Arabella, beautiful and spirited penniless Yorkshire girl has chance of one Season in London. Initial meeting with society leader, Mr. Beaumaris, leads to misunderstandings but eventual happiness. Set against the background of Regency London, this books lifts the curtain on the harsher side of London life, contrasting it with the pampered social round of the well born. Amusing, witty and a tale well told - a good read.
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on 9 October 2009
I am somewhat disconcerted to see that this gets such lukewarm reviews from other reviewers, as I would probably say that it is my favourite of all the Georgette Heyers! So why is that? Well, unlike the other reviewers I have no difficulty at all in seeing why Beaumaris falls in love with Arabella - I adore her too! Not only is she (of course) stunningly beautiful (one of the dark beauties, not the "guinea gold" ones, in case you are interested), but she is plainly very intelligent (her ready understanding of the new world that her trip to London enters her upon, and her playing those rules to her best advantage) and most importantly she is a very good person, with strong principles for which she is prepared to fight (the scene when she rescues a chimney sweep who falls into her room is hilarious, and touching). I for one can readily see that for a basically good man, beset by temptations to selfishness and selfindulgence, a very beautiful and forceful conscience would make an excellent wife! Beaumaris' process of softening, through exposure to Arabella's unspoilt nature (and the charming blandishments of Ulysses) is a pleasure to follow.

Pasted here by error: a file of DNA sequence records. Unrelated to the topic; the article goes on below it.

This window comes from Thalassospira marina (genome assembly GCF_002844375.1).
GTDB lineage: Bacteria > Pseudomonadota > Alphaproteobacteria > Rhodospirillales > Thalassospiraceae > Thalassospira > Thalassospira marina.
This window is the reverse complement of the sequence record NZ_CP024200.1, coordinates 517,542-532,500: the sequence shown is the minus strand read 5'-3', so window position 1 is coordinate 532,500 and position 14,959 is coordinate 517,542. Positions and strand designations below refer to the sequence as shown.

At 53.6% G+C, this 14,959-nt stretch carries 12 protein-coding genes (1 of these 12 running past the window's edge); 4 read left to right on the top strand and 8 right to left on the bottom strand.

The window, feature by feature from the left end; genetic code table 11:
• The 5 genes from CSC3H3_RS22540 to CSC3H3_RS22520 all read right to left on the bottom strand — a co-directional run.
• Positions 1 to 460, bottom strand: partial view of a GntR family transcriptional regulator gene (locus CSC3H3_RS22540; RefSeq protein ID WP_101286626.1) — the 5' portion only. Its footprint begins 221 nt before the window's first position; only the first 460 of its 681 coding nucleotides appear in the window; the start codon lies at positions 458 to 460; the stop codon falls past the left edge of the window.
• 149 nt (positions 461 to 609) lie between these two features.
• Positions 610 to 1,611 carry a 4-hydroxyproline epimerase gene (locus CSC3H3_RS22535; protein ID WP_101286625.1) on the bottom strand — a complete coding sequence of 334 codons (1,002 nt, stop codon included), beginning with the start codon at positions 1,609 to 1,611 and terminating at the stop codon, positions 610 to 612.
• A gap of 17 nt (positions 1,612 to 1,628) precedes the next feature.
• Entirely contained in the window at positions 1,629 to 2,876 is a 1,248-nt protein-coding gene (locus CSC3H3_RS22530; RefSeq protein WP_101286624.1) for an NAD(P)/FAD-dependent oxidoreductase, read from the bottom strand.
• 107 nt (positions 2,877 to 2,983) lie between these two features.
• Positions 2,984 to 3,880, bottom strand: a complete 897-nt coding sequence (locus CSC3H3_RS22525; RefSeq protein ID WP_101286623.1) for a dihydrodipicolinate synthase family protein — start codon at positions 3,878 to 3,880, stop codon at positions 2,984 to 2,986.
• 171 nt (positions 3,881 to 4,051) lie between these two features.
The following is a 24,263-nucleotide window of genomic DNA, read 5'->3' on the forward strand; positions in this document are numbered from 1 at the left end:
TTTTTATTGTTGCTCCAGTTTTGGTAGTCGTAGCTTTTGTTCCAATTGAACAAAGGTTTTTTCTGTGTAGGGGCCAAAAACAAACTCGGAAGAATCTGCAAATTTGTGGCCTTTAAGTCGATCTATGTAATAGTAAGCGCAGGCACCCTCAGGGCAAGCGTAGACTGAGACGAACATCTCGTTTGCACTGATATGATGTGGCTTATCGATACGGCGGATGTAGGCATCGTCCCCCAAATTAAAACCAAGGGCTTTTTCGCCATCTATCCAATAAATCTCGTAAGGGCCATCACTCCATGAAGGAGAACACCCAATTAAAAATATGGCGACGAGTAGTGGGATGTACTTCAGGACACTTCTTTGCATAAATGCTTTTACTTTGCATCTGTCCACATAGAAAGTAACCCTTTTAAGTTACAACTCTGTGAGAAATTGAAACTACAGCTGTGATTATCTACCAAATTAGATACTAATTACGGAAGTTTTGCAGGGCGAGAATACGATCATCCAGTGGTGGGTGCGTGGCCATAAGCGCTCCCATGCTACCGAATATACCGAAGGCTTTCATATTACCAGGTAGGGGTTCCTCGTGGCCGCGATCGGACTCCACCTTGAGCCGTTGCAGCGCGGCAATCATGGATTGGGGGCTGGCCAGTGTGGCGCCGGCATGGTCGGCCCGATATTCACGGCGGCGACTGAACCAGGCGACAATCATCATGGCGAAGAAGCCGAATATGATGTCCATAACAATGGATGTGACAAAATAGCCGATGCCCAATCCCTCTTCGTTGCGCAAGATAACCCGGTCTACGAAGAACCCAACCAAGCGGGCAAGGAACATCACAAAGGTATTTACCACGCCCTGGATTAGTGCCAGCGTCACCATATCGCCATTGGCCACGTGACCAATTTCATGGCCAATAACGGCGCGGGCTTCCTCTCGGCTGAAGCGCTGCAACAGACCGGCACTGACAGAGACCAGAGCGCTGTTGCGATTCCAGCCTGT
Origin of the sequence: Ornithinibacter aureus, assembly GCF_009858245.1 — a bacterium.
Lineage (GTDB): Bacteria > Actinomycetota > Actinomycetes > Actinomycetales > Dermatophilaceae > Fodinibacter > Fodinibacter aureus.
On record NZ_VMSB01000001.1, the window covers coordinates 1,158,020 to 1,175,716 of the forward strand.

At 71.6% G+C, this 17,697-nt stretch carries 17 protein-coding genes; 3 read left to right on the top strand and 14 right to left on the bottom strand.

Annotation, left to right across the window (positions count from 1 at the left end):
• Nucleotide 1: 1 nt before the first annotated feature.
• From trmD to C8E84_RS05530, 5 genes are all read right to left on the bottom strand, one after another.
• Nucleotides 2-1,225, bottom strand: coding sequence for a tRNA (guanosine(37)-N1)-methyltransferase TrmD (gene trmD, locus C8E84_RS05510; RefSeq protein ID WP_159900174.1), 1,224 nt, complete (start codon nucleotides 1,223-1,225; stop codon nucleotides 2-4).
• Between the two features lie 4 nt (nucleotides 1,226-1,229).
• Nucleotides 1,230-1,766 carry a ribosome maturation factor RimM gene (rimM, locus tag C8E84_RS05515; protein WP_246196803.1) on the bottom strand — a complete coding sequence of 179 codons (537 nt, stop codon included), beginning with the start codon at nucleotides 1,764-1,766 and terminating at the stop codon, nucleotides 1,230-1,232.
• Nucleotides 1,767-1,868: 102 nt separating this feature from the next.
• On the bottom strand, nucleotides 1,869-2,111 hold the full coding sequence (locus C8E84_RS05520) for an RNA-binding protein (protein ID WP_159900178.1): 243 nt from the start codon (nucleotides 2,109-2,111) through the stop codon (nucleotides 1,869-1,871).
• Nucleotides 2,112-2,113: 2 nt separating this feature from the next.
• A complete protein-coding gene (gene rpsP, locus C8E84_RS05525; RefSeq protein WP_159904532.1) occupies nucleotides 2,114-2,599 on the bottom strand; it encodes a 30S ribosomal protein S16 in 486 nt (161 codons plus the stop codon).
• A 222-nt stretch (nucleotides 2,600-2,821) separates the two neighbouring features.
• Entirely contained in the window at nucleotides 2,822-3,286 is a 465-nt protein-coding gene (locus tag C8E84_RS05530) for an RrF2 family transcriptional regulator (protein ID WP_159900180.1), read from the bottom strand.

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on 2 June 2015
This is the very first of Georgette Heyer' s regency romances that I ever read. I think I must have been about 13 and I was utterly enchanted. Throughout my teens I read and re-read her books over and over again. It is delightful to rediscover them after all these years. A guilty pleasure indeed.